Rep. Matt Gaetz (R-Fla.) may be in trouble, but he isn’t running away. The Florida Republican is reportedly under investigation for transporting a 17-year-old girl across state lines to have sex. That news led to allegations he has shown nude photos of his purported sex partners to colleagues on the floor of the House of Representatives — behavior that may not be illegal but (if true) is certainly dishonorable, gross, and wrong. Predictably, there have been calls for Gaetz to resign. Just as predictably, he has dismissed those demands.

Why would he quit?

The last few years have taught us that public officials in America can power through just about any revelations of impropriety simply by refusing to go away — and that it is even possible to reach new heights of power after enduring a season of humiliation. Donald Trump became president after he was caught on video bragging about sexual assault and stayed in office for four years despite allegations from a number of women. Bill Clinton survived impeachment after getting caught lying about his affair in the Oval Office and left office with extraordinarily high approval ratings. Similarly, New York Gov. Andrew Cuomo (D) is betting that he can similarly survive mounting allegations of sexual harassment. He may not be wrong.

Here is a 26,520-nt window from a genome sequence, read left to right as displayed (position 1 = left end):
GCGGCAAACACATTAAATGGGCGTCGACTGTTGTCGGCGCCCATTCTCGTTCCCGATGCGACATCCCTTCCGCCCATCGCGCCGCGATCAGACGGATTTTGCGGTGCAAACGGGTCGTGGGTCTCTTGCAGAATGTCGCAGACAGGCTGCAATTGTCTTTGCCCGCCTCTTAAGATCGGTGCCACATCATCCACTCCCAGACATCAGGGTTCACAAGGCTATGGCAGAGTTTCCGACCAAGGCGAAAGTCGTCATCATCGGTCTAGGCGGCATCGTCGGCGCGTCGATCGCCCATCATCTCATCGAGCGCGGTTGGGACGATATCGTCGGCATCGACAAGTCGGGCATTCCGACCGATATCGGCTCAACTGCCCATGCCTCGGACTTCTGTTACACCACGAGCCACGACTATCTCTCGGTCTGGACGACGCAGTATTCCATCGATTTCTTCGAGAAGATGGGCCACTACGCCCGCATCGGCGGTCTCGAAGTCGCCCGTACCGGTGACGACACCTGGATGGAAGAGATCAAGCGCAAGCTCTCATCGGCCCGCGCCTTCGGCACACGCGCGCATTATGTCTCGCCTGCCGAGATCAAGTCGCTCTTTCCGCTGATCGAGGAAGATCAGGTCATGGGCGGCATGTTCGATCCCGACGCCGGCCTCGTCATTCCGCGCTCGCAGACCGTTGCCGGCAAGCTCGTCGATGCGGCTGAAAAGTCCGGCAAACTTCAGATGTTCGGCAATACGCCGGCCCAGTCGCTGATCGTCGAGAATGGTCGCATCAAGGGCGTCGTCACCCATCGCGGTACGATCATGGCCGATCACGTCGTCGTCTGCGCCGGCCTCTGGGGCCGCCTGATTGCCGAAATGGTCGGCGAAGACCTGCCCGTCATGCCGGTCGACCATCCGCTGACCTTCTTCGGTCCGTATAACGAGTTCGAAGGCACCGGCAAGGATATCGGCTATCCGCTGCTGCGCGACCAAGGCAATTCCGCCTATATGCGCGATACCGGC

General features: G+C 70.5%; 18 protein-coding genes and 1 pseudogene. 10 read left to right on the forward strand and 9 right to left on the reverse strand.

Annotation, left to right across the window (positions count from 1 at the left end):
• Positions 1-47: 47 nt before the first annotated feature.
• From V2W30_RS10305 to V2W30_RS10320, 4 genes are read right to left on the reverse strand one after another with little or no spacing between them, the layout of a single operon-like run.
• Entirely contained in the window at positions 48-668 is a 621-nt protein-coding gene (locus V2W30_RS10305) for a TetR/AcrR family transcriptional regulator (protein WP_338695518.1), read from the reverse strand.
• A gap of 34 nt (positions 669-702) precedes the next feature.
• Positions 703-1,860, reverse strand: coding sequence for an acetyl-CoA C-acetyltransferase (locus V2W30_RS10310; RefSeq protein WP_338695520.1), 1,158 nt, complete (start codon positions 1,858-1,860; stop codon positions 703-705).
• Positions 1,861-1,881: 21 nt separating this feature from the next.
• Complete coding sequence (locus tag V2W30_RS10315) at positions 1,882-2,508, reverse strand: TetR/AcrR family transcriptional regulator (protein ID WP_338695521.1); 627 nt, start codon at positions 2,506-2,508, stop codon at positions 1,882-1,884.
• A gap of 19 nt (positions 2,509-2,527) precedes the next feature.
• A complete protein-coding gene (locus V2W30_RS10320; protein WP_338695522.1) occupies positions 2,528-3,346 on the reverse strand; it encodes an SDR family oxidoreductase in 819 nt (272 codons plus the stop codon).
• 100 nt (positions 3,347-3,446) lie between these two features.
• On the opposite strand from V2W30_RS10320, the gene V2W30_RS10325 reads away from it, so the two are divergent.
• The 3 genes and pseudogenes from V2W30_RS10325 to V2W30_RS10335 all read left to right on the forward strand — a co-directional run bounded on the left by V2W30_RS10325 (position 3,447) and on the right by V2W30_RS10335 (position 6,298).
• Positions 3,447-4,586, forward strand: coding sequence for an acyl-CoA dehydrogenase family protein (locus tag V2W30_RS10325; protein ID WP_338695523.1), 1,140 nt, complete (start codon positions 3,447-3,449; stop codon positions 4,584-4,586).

Sex scandals have been part and parcel of America’s political culture, going all the way back to the Founders. Usually, getting caught meant the end of one’s political career. Andrew Hamilton’s days in service came to a close when his affair with Maria Reynolds became public. Similarly, Gary Hart’s presidential ambitions foundered in 1987 when Donna Rice sat on his lap aboard the aptly named Monkey Business. New York Rep. Andrew Weiner resigned his seat after …read more

Source:: The Week – Politics


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